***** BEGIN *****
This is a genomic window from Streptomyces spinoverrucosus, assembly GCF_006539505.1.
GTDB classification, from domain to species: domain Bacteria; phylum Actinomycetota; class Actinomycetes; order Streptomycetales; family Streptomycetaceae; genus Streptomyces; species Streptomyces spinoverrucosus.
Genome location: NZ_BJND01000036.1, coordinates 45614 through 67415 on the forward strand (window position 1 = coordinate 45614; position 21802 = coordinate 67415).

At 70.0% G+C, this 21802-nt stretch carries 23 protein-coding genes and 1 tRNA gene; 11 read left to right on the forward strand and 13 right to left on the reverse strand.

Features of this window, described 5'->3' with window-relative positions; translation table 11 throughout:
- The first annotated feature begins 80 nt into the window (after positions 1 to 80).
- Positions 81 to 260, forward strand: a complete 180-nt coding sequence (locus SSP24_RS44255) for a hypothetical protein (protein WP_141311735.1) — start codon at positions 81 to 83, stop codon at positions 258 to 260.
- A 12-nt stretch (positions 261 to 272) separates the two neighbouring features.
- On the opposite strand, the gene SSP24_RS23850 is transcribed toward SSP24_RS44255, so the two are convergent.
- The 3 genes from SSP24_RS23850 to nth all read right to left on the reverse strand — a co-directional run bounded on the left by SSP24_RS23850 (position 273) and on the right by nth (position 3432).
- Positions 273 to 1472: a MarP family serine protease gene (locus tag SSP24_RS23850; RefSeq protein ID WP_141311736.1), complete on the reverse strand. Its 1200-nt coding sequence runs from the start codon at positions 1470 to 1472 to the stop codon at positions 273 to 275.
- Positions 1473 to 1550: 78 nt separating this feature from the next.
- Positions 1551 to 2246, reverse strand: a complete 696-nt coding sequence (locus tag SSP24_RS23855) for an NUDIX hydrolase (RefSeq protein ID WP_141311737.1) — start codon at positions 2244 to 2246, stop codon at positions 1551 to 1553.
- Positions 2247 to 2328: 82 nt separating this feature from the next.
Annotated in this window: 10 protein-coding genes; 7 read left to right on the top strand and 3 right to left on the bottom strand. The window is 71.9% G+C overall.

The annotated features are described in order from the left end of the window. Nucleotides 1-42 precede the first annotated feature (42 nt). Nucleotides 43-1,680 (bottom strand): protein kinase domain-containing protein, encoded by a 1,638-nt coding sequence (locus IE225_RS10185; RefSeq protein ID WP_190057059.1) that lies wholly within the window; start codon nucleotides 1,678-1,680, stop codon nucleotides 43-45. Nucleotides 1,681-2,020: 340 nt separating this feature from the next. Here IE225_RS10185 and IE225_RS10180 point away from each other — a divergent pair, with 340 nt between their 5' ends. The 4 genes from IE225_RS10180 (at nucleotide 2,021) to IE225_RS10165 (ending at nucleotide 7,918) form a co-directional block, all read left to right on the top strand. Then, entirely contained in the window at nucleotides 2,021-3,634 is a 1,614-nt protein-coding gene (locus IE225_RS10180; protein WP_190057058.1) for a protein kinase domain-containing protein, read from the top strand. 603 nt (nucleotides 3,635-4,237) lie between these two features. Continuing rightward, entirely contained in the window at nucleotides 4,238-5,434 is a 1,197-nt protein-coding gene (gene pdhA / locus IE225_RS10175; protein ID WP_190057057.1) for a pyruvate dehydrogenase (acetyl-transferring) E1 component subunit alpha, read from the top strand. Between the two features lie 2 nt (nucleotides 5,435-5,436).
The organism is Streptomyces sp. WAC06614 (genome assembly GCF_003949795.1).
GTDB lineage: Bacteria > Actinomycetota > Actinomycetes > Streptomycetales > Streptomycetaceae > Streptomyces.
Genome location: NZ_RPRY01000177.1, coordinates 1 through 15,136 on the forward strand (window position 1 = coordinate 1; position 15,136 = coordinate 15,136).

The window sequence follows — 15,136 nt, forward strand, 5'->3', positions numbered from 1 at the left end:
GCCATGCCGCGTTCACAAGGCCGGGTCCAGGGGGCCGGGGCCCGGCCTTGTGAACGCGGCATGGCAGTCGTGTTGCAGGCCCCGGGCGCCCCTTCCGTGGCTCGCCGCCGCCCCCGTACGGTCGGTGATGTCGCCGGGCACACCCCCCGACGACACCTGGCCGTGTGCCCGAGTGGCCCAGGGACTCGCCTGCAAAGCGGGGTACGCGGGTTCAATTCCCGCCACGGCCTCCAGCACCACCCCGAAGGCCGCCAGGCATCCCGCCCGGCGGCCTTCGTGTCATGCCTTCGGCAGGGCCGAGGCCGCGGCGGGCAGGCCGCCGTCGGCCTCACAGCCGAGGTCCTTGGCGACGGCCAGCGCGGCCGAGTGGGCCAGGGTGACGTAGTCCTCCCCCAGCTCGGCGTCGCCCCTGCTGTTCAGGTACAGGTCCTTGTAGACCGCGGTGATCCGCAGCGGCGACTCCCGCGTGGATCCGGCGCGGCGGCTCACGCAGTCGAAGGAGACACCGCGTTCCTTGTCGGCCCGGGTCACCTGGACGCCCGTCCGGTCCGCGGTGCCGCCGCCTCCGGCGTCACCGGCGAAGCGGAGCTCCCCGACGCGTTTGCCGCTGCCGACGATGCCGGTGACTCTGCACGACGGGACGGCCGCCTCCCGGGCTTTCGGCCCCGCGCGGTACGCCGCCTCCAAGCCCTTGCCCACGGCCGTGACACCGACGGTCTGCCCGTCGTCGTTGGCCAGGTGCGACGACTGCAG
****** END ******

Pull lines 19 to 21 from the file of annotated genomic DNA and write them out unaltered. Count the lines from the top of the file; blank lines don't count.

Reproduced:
Genome location: NZ_RPRY01000177.1, coordinates 1 through 15,136 on the forward strand (window position 1 = coordinate 1; position 15,136 = coordinate 15,136).

The window sequence follows — 15,136 nt, forward strand, 5'->3', positions numbered from 1 at the left end:
GCCATGCCGCGTTCACAAGGCCGGGTCCAGGGGGCCGGGGCCCGGCCTTGTGAACGCGGCATGGCAGTCGTGTTGCAGGCCCCGGGCGCCCCTTCCGTGGCTCGCCGCCGCCCCCGTACGGTCGGTGATGTCGCCGGGCACACCCCCCGACGACACCTGGCCGTGTGCCCGAGTGGCCCAGGGACTCGCCTGCAAAGCGGGGTACGCGGGTTCAATTCCCGCCACGGCCTCCAGCACCACCCCGAAGGCCGCCAGGCATCCCGCCCGGCGGCCTTCGTGTCATGCCTTCGGCAGGGCCGAGGCCGCGGCGGGCAGGCCGCCGTCGGCCTCACAGCCGAGGTCCTTGGCGACGGCCAGCGCGGCCGAGTGGGCCAGGGTGACGTAGTCCTCCCCCAGCTCGGCGTCGCCCCTGCTGTTCAGGTACAGGTCCTTGTAGACCGCGGTGATCCGCAGCGGCGACTCCCGCGTGGATCCGGCGCGGCGGCTCACGCAGTCGAAGGAGACACCGCGTTCCTTGTCGGCCCGGGTCACCTGGACGCCCGTCCGGTCCGCGGTGCCGCCGCCTCCGGCGTCACCGGCGAAGCGGAGCTCCCCGACGCGTTTGCCGCTGCCGACGATGCCGGTGACTCTGCACGACGGGACGGCCGCCTCCCGGGCTTTCGGCCCCGCGCGGTACGCCGCCTCCAAGCCCTTGCCCACGGCCGTGACACCGACGGTCTGCCCGTCGTCGTTGGCCAGGTGCGACGACTGCAG